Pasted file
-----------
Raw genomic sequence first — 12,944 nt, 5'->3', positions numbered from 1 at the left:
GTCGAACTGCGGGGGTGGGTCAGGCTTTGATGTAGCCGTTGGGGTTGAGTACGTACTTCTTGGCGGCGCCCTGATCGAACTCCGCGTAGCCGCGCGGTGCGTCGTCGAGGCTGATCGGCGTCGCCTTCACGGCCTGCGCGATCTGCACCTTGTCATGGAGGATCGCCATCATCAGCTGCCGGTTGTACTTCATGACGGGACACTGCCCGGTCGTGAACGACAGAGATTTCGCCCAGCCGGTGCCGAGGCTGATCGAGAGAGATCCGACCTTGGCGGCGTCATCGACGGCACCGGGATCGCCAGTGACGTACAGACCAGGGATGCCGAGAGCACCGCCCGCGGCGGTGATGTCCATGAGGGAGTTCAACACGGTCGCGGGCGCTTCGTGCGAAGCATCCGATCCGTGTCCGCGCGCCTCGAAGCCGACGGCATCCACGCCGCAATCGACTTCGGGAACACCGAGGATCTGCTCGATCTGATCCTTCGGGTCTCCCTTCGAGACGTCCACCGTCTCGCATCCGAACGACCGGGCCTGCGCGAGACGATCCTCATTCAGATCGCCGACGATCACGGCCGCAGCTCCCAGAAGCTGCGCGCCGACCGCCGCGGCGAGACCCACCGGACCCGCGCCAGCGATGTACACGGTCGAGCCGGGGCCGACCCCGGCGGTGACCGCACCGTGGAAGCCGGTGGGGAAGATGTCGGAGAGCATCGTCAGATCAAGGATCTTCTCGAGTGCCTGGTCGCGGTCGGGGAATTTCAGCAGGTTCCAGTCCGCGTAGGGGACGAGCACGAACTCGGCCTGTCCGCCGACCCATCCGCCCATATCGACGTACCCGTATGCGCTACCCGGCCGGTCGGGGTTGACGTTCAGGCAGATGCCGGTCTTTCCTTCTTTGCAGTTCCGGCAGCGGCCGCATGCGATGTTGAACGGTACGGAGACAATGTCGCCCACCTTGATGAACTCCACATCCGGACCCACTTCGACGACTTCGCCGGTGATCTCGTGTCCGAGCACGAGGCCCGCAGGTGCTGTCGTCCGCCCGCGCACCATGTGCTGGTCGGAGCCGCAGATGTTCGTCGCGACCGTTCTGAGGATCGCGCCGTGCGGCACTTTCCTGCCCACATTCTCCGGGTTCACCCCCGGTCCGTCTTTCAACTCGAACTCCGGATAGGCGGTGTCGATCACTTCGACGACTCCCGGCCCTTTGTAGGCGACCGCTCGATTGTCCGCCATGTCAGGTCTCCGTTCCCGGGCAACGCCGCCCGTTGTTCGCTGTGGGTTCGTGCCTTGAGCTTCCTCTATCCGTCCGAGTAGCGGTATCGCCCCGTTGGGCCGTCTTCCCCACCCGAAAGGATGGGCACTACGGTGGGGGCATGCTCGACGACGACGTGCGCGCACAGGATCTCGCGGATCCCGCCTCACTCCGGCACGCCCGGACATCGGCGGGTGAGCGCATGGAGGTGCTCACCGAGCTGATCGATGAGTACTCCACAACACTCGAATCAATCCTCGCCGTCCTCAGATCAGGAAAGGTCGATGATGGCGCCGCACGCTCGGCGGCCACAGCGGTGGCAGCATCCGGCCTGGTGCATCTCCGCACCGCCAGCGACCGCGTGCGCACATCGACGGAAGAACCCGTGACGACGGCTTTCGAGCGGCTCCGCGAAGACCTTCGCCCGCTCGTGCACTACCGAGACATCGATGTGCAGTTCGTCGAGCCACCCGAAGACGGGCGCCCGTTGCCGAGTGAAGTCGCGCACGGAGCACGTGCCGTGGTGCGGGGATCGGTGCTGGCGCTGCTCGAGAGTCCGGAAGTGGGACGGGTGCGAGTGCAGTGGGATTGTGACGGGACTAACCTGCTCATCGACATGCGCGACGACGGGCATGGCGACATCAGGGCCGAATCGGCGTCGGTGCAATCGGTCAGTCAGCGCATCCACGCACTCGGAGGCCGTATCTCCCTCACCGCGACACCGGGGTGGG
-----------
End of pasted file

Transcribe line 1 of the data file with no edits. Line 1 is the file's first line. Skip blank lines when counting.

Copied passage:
Raw genomic sequence first — 12,944 nt, 5'->3', positions numbered from 1 at the left: